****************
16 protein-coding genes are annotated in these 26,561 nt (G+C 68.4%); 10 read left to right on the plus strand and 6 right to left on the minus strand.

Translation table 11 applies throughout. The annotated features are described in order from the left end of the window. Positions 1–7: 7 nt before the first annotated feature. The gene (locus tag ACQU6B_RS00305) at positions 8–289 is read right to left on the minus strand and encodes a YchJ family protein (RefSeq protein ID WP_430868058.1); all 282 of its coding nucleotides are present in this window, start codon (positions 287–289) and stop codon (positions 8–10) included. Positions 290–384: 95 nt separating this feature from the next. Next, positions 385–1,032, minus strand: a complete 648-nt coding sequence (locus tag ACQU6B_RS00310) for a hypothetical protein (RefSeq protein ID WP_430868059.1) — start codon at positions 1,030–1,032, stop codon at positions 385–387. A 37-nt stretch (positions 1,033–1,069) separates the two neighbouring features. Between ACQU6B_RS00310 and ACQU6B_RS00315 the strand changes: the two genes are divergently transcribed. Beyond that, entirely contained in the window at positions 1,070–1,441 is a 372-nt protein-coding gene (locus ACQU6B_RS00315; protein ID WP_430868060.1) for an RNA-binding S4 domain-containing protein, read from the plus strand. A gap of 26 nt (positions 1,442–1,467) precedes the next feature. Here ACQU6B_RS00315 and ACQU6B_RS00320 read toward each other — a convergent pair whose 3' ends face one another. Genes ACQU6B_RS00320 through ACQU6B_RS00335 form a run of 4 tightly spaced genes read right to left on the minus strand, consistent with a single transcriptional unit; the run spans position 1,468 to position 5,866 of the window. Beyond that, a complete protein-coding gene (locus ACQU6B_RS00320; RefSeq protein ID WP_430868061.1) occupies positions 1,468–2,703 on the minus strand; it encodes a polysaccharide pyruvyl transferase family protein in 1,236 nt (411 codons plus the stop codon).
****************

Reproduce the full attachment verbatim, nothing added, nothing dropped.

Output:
16 protein-coding genes are annotated in these 26,561 nt (G+C 68.4%); 10 read left to right on the plus strand and 6 right to left on the minus strand.

Translation table 11 applies throughout. The annotated features are described in order from the left end of the window. Positions 1–7: 7 nt before the first annotated feature. The gene (locus tag ACQU6B_RS00305) at positions 8–289 is read right to left on the minus strand and encodes a YchJ family protein (RefSeq protein ID WP_430868058.1); all 282 of its coding nucleotides are present in this window, start codon (positions 287–289) and stop codon (positions 8–10) included. Positions 290–384: 95 nt separating this feature from the next. Next, positions 385–1,032, minus strand: a complete 648-nt coding sequence (locus tag ACQU6B_RS00310) for a hypothetical protein (RefSeq protein ID WP_430868059.1) — start codon at positions 1,030–1,032, stop codon at positions 385–387. A 37-nt stretch (positions 1,033–1,069) separates the two neighbouring features. Between ACQU6B_RS00310 and ACQU6B_RS00315 the strand changes: the two genes are divergently transcribed. Beyond that, entirely contained in the window at positions 1,070–1,441 is a 372-nt protein-coding gene (locus ACQU6B_RS00315; protein ID WP_430868060.1) for an RNA-binding S4 domain-containing protein, read from the plus strand. A gap of 26 nt (positions 1,442–1,467) precedes the next feature. Here ACQU6B_RS00315 and ACQU6B_RS00320 read toward each other — a convergent pair whose 3' ends face one another. Genes ACQU6B_RS00320 through ACQU6B_RS00335 form a run of 4 tightly spaced genes read right to left on the minus strand, consistent with a single transcriptional unit; the run spans position 1,468 to position 5,866 of the window. Beyond that, a complete protein-coding gene (locus ACQU6B_RS00320; RefSeq protein ID WP_430868061.1) occupies positions 1,468–2,703 on the minus strand; it encodes a polysaccharide pyruvyl transferase family protein in 1,236 nt (411 codons plus the stop codon).